How to Grow Hydrangeas From Stem Cuttings

Hydrangea shrub with large cluster of pink flowers in garden

The Spruce / Randi Rhoades

Project Overview
  • Working Time: 30 mins - 1 hr
  • Total Time: 10 - 12 wks
  • Skill Level: Beginner
  • Estimated Cost: $15

Hydrangeas are spectacular deciduous flowering shrubs that are usually sold as well-developed plants in 1-gallon or 2-gallon pots at a premium price—$25 to $50 is not an uncommon price for nursery hydrangeas. Thus, there's an incentive to save money by propagating your own hydrangeas by taking stem cuttings and rooting them. A mature plant can yield dozens of new hydrangeas to fill your garden, potentially saving you hundreds of dollars.

Hydrangeas are especially well-suited to this method. Unlike many other woody plants, they grow quickly and can become mature flowering shrubs within a single year.

Warning

It is technically a violation of the law to propagate plant varieties that have been patented by their developers. Plant patents remain in effect for 20 years after they are first granted, so older varieties of plants can generally be propagated without a problem. But a plant whose nursery tag includes a "TM" or "®" is probably patented and should not be propagated without permission. Plant patent law is rarely enforced against private homeowners who are merely cloning plants they already own, but there is still the potential for legal difficulties if you are caught violating a plant patent.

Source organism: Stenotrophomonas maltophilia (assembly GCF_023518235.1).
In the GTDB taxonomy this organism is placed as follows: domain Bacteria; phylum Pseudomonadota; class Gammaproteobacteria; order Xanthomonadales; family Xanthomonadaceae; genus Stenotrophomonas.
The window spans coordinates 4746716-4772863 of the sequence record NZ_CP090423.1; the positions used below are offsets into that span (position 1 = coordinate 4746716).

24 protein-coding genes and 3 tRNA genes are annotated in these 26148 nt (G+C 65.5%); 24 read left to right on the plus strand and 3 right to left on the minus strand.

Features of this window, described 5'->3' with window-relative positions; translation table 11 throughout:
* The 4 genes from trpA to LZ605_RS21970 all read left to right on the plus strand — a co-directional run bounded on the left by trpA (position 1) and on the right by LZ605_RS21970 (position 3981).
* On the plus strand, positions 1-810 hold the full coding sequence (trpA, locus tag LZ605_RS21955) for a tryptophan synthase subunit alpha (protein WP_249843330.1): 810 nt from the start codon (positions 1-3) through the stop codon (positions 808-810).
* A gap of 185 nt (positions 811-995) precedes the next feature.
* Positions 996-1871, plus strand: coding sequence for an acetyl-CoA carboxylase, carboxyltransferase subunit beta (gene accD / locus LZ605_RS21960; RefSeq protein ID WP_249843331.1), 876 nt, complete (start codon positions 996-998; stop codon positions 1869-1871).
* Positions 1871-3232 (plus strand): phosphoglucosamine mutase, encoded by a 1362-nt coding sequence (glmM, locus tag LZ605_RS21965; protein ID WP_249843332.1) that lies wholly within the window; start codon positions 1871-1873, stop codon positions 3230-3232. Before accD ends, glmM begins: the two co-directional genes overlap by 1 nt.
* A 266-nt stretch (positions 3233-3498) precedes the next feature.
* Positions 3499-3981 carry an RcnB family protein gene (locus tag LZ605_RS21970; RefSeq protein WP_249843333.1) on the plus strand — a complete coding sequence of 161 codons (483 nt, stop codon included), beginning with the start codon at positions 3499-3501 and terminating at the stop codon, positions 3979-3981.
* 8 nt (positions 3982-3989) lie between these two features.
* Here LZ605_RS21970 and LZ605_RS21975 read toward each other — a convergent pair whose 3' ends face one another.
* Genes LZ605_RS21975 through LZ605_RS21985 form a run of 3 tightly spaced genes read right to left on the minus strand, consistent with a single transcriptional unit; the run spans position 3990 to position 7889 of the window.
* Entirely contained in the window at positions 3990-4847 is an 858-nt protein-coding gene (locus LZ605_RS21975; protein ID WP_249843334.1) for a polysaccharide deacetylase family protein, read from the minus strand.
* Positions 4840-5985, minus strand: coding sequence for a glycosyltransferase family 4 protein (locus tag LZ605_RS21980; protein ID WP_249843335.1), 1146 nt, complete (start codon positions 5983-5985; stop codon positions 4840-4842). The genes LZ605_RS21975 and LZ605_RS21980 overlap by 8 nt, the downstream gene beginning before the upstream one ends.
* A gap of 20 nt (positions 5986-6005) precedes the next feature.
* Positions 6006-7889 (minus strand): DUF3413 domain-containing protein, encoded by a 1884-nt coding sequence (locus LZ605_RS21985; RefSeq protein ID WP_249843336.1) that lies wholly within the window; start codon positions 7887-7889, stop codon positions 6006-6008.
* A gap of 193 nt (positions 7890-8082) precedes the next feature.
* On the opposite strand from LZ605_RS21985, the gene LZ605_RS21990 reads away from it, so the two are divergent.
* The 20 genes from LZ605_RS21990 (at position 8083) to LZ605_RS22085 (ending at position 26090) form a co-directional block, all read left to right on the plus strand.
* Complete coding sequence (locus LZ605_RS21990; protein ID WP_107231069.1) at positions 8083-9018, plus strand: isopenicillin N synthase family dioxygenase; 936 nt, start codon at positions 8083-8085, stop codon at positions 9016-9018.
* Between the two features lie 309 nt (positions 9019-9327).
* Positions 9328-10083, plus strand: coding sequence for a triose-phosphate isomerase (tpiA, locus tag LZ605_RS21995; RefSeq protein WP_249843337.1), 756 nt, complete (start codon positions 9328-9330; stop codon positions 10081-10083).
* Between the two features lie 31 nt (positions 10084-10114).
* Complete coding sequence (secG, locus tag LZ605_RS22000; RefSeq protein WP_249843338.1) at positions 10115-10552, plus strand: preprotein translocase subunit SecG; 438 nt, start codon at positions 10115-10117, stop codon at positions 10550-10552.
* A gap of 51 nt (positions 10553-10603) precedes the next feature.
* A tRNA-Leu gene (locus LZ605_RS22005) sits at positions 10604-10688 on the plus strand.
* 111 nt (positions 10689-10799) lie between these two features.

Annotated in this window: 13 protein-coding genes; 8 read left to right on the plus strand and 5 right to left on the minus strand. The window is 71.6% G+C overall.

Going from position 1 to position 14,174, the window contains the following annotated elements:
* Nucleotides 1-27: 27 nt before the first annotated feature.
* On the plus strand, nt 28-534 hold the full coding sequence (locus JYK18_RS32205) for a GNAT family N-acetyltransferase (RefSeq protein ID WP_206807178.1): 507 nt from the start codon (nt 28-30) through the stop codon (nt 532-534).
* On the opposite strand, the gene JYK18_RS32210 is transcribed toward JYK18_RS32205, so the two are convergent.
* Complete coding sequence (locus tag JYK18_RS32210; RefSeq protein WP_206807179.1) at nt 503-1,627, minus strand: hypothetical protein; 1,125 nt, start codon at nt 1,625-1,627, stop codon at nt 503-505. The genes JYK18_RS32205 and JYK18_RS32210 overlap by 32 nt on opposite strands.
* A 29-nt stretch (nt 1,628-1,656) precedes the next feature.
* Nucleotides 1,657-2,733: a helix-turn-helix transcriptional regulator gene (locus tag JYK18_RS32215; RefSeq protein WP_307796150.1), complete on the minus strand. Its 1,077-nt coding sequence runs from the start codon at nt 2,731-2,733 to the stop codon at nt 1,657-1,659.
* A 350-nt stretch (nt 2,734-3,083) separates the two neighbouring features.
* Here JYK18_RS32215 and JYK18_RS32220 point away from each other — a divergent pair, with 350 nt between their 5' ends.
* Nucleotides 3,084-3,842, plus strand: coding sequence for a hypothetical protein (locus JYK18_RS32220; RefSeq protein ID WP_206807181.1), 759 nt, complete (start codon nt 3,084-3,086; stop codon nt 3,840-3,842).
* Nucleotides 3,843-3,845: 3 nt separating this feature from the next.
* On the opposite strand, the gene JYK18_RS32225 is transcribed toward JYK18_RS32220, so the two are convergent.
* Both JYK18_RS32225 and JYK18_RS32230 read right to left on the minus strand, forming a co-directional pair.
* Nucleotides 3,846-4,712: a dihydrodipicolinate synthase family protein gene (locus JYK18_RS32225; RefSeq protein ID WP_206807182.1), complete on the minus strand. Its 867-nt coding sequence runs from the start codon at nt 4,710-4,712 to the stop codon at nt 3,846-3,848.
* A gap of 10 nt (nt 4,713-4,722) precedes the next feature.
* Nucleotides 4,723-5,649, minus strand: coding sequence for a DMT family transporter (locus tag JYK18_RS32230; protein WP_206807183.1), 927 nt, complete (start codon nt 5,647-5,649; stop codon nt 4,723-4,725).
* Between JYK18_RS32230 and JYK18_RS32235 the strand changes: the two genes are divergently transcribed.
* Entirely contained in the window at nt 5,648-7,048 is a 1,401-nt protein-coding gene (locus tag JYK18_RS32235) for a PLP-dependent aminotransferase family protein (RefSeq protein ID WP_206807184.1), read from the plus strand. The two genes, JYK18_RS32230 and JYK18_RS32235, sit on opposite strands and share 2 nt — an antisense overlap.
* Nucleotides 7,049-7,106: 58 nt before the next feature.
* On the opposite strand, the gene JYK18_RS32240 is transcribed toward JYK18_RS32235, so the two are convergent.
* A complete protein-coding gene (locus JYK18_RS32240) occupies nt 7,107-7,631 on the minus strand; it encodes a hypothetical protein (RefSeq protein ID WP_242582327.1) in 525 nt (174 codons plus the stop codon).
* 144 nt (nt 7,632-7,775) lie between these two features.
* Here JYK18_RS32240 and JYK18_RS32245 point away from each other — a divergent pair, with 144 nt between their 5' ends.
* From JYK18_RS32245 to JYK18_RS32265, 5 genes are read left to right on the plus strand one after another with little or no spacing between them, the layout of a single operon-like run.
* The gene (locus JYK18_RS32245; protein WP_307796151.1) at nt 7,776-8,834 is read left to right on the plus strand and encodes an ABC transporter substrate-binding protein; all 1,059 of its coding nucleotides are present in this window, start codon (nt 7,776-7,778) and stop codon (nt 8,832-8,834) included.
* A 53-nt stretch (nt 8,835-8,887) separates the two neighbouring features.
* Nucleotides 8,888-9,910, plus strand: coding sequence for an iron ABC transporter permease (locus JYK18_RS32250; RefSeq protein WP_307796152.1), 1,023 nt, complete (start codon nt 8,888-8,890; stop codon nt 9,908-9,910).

When to Grow Hydrangeas from Cuttings

Theories abound regarding the best time to take cuttings from the various types of hydrangea (big-leaf, oak-leaf, smooth, and panicle), but most experienced gardeners find it best to take cuttings in spring in order to grow them into viable plants for planting in the garden a few months later, in the fall. In spring, the plant's metabolism and growth rate are peaking, and spring propagation allows for a full growing season for rooted cutting to mature into a full-sized plant.